f ( , ) := exp( j )

step := 0 , .01 .. 1

((

)

)

CSI( step , GS) := Im( f ( RS ( GS) , 2 step) + CS ( GS) )

The source gain circle is plotted below in Figure 6. We do the same for the load gain circles.

f ( , ) := exp( j )

step := 0 , .01 .. 1

((

((

The choices for the design values of reflection coefficients are those closest to the center of the Smith Chart

satisfying the design requirement of 11 dB. We choose GS = 2 dB and GL = 1 dB so that the reflection coefficients

have values

j arg( CS ( GS2 ) )

S :=

CS ( GS2) RS ( GS2) ) e

L :=

( )

S = 0.336

L = 0.216

arg L = 70 deg

( )

To match the source, we first calculate the normalized admittance looking toward the input generator (the load in

this case) from the output of the source matching network. It is given by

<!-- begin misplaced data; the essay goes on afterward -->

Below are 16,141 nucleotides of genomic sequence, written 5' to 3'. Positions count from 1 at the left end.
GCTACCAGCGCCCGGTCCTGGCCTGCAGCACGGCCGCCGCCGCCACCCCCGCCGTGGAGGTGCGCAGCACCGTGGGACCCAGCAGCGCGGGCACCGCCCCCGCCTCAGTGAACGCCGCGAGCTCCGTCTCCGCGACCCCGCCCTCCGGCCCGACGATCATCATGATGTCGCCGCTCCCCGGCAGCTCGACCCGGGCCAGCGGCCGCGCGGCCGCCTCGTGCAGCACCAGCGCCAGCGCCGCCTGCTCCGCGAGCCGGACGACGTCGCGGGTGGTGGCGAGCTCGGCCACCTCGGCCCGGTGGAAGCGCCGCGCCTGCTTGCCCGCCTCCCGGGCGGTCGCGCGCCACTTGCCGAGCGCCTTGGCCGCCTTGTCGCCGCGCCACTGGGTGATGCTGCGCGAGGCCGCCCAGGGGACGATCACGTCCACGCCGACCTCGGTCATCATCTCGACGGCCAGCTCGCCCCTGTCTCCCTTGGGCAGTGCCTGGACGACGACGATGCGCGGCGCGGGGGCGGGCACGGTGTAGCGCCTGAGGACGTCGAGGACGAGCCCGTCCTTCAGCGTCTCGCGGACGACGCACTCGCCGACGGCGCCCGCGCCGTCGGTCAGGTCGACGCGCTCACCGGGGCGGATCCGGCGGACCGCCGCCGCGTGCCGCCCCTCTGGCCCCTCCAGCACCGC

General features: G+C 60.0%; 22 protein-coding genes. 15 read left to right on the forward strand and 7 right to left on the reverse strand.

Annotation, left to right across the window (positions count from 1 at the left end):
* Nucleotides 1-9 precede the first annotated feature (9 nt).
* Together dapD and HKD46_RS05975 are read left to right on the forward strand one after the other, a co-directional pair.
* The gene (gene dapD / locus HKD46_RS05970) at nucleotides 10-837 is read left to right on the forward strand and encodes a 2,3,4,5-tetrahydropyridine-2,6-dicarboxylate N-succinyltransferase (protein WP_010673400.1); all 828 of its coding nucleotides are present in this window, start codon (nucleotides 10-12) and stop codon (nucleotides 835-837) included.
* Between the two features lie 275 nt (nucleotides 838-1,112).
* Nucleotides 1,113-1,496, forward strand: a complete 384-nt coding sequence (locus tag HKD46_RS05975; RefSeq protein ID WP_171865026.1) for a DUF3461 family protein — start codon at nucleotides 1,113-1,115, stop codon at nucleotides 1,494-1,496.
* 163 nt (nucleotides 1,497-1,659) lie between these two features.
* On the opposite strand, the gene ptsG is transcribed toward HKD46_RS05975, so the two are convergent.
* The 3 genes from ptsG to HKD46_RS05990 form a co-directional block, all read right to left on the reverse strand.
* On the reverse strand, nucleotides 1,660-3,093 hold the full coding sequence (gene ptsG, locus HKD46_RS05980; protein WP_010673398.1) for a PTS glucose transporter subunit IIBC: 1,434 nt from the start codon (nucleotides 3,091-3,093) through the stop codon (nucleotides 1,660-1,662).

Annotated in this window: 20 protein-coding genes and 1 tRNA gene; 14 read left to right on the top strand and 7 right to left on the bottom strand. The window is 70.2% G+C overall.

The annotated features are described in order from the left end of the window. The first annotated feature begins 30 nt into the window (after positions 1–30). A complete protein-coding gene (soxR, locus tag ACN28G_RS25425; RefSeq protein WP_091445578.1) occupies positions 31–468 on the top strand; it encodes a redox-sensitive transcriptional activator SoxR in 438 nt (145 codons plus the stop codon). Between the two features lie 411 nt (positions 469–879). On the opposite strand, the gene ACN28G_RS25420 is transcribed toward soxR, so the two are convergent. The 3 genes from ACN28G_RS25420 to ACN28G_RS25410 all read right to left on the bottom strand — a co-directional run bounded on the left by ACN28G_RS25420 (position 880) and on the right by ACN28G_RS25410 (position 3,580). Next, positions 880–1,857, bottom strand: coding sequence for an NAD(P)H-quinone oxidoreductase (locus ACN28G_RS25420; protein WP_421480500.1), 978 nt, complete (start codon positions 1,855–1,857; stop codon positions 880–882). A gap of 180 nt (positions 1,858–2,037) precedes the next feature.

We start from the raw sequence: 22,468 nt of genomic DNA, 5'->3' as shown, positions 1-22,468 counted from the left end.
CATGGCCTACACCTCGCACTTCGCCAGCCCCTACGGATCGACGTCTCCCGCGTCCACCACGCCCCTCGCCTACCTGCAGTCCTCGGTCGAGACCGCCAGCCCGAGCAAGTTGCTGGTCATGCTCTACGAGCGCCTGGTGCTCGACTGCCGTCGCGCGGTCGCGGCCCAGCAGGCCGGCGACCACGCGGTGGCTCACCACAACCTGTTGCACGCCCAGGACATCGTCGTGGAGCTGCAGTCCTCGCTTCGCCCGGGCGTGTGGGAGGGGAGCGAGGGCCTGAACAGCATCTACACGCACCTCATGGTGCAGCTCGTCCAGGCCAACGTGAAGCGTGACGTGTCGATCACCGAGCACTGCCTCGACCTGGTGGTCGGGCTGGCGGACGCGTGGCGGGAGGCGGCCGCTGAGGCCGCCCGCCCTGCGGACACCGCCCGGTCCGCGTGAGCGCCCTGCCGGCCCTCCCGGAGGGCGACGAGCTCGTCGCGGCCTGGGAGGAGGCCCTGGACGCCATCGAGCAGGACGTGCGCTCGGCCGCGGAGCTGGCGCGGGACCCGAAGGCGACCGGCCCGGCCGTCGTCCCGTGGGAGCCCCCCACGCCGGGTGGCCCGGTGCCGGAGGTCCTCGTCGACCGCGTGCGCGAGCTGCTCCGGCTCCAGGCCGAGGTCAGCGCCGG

Z0 := 50

yS :=

1 S

yS = 1.142 0.748j

1 + S

We must now move toward the load (the 50 internal impedance of the generator) to a point where the real part of

the normalized admittance on a 50 line is equal to 1.

yS ( ) :=

Guess:

2j

1 S e

:= 1

2j

1 + S e

:= 0 ,

.. 2

20

:= .9

( (

:= root Re yS ( ) 1 ,

Re y S ( )

= 1.138

lSt :=

lSt = 0.181

13

3 dB source gain

Center, 3 dB source gain

2 dB source gain

Center, 2 dB source gain

1 dB load gain

Center, 1 dB load gain

0dB load gain

Center, 0 dB load gain

At this point the normalized admittance is

y S 2 l St = 1 + 0.713j

14

so we need an open circuited stub with a normalized suseptance of 3.559. This line has length

lSopen :=

1

2

( ( (

atan Im yS 2 lSt

)))

lSopen = 0.099

yL :=

1 L

yL = 0.798 0.34j

1 + L

We must now move toward the load to a point where the real part of the normalized admittance on a 50 line is

equal to 1.

yL( ) :=

2j

1 Le

:= 1

2j

1 + Le

Guess:

:= 0 ,

.. 2

20

2

:= .3

Re y L( )

= 0.284

)

1

lLt :=

lLt = 0.045

y L 2 l Lt = 1 0.443j